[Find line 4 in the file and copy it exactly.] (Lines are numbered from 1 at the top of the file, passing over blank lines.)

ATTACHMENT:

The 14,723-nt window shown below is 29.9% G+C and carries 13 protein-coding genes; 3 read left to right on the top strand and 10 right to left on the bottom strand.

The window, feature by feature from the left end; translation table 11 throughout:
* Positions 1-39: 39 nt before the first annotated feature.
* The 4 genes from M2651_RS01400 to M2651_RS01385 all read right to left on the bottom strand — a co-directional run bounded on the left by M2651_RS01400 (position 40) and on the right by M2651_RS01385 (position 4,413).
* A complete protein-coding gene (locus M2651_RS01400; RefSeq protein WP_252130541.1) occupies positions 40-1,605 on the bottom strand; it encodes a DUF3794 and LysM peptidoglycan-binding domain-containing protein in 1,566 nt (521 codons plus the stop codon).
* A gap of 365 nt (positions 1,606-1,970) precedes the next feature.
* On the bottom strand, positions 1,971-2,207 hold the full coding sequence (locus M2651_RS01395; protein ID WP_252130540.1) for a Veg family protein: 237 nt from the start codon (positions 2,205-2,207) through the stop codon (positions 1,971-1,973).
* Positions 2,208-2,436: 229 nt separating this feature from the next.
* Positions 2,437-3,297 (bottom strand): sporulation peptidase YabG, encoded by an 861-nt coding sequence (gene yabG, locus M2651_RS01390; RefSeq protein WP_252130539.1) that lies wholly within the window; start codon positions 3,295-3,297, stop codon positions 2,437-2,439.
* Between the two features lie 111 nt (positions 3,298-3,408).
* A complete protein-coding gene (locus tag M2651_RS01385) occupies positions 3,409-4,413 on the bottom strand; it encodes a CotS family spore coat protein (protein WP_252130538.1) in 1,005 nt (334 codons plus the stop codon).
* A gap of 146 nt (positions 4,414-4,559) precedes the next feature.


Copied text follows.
* The 4 genes from M2651_RS01400 to M2651_RS01385 all read right to left on the bottom strand — a co-directional run bounded on the left by M2651_RS01400 (position 40) and on the right by M2651_RS01385 (position 4,413).